Likening the equipment finance industry to the famous folklore location, the Hotel California, Petta says you can check out any time, but you can never leave. That would only be a problem, Petta says, if industry professionals didn’t get along together so well. “There’s this environment of camaraderie and collegiality,” Petta says. “If industry members move around, they may move to other companies and organizations, but, by and large, they stay in the industry. There’s a lot of smart people, friendly people and I think they find a home here.”

Petta also looks to his cornerstone achievement of leading the ELFA’s efforts to influence FASB’s lease accounting standard. “Mike Fleming, the president of the organization at the time, really spearheaded the project back 25 years ago when the standard setters were considering changing FAS 13,” Petta says of the lease accounting standard. “And I inherited running the project when Mike retired.  My job was to marshal resources, put together a core of subject matter experts to influence the FASB in its work.  These were the famous Three Amigos — Rod Hurd, John Bober and Bill Bosco — who basically spearheaded the effort with my help. I was the conductor of the orchestra and they were the ones that actually knew how to play the instruments.  My job was to make sure that everyone played the same notes and that the song sounded good at the end.  The volunteers did a lot of the heavy lifting and provided the technical expertise. It was a tremendous experience.”

Lessons for Newer Players: Learn from your Failures and Persevere

Petta says his career wasn’t planned, he followed his gut in search of new knowledge, responsibilities and experiences. He says it worked for him and recommends younger equipment finance professionals embrace a similar mindset because it will allow them to expand their usefulness within an organization by not getting typecast in a certain role. “And, learn from whatever temporary failures or disappointments that might occur,” Petta says. “That was certainly the case in my career, where I just persevered. Maybe things weren’t going exactly the way I wanted them to, but I put my head down and tried to learn everything that I possibly could about the industry and just try to become more valuable to the organization. And it’s just by being a sponge and trying to learn as much as I possibly could that allowed me to succeed.”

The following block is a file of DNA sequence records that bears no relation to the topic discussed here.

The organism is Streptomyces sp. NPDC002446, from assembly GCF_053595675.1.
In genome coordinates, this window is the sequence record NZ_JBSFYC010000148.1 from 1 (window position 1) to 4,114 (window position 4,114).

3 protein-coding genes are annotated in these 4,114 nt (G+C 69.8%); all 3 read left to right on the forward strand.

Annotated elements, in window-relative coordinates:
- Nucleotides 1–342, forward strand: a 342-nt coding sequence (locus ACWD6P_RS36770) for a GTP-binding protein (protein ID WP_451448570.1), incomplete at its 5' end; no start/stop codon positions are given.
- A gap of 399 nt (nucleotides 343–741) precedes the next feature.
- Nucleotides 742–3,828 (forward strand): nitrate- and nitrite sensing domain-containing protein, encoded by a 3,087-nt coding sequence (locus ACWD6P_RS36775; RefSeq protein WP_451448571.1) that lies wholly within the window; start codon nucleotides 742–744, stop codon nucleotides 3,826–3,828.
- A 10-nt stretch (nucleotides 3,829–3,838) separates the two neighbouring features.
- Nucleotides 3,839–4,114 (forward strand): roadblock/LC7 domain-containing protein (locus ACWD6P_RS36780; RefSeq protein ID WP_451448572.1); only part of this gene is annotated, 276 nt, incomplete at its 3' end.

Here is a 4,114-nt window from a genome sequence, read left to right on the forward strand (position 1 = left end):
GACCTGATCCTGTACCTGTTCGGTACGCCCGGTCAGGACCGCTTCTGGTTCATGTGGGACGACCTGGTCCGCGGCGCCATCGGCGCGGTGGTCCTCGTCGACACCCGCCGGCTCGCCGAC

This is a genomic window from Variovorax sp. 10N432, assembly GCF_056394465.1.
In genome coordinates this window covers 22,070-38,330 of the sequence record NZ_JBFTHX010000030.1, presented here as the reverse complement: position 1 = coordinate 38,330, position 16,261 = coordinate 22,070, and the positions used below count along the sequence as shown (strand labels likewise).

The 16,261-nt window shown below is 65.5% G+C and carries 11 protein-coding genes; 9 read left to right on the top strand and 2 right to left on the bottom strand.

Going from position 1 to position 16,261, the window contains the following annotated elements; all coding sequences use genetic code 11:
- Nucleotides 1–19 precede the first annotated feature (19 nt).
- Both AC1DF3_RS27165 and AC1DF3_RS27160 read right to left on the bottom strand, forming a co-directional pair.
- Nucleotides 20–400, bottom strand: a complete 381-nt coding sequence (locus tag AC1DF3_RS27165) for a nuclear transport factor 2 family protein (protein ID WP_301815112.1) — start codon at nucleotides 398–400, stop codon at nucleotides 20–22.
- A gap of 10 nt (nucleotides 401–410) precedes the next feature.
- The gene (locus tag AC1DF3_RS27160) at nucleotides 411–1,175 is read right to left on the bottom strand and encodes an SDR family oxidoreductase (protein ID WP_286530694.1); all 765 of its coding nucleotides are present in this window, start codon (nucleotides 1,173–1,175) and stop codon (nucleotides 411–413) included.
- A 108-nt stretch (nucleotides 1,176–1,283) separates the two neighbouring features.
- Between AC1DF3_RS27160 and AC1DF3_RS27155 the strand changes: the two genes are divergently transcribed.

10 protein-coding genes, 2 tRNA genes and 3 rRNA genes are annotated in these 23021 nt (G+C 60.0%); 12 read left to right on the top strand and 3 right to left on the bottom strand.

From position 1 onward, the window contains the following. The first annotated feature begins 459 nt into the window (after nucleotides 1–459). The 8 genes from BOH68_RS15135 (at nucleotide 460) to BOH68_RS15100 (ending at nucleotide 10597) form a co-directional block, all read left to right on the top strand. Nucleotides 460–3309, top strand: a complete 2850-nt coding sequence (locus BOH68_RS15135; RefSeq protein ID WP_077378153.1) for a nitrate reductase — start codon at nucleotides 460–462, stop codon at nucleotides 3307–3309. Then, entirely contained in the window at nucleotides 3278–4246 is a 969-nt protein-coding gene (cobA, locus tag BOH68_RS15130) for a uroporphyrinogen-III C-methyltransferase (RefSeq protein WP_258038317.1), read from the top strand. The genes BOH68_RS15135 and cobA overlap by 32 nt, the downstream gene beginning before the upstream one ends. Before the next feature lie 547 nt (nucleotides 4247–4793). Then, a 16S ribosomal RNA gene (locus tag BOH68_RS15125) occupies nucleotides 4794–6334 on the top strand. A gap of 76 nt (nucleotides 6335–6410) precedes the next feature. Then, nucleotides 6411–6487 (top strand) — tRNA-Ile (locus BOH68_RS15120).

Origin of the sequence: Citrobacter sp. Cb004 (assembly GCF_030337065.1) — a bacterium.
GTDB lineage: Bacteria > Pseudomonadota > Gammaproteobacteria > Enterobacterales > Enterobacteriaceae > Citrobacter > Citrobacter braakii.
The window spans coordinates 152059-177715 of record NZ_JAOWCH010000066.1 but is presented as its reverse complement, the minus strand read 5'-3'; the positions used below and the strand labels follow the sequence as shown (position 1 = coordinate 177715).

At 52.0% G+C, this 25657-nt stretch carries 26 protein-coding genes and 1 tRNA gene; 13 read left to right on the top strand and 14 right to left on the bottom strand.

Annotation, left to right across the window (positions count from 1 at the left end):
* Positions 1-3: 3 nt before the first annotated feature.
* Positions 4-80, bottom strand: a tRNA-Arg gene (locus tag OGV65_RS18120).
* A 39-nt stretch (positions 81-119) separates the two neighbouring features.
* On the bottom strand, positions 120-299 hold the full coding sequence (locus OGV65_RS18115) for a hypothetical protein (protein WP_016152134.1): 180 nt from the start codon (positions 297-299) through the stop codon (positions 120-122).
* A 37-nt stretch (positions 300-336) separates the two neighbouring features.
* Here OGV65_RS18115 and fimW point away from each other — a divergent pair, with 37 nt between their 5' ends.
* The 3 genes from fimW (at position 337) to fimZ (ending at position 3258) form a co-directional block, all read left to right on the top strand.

Learning on the job is how Petta succeeded at the ELFA, as he recalls.  “I decided that if I took advantage of what was presented to me, the opportunities that were put in front of me, and if they were interesting and worth pursuing, then it was up to me to maximize the opportunities.”

This mindset allowed Petta to succeed, learning nearly all of the facets of the association, from being head of membership, head of state government relations, business development, research, and the Foundation.  When Petta was given an opportunity, he ran with it every time and that gained him the reputation for being able to handle any task thrown at him. “If you allow yourself to branch out and experience different parts of the enterprise and become more educated, they are going to look at you as a more valuable piece of the pie, and that’s only going to help you,” Petta says, tempering his advice with the cautionary tale of patience. Patience, Petta says, is a critical element of moving up the ladder.

On the Horizon

When asked what his next move would be after retiring, Petta said, “No second act, no third act. I’m retiring. I’m going to learn how to play the keyboard. I’m going to work on lowering my golf handicap, I’m going to play some tennis, travel, and I want to catch up on some reading.”

The ELFA, however, will continue chugging on under the strong leadership of Leigh Lytle, who Petta will be passing the torch to as he retires. Petta will work closely with Lytle as he transitions away from his role and into retirement. “She’s got financial services expertise. She’s worked at the Federal Reserve for a number of years. She’s led a staff. She has public policy expertise and monetary policy experience. So, I think she’s going to be successful. She’s the first woman to lead the organization,” Petta says with great pride.  She’s on board with a lot of the initiatives that the board has already articulated in terms of DEI, technology, and delivering professional development programming to early-stage employees within member organizations.”

Rita Garwood, Editor-in-Chief of Monitor interviewed Ralph Petta for this article and Ian Koplin, Editor of Monitor, wrote it.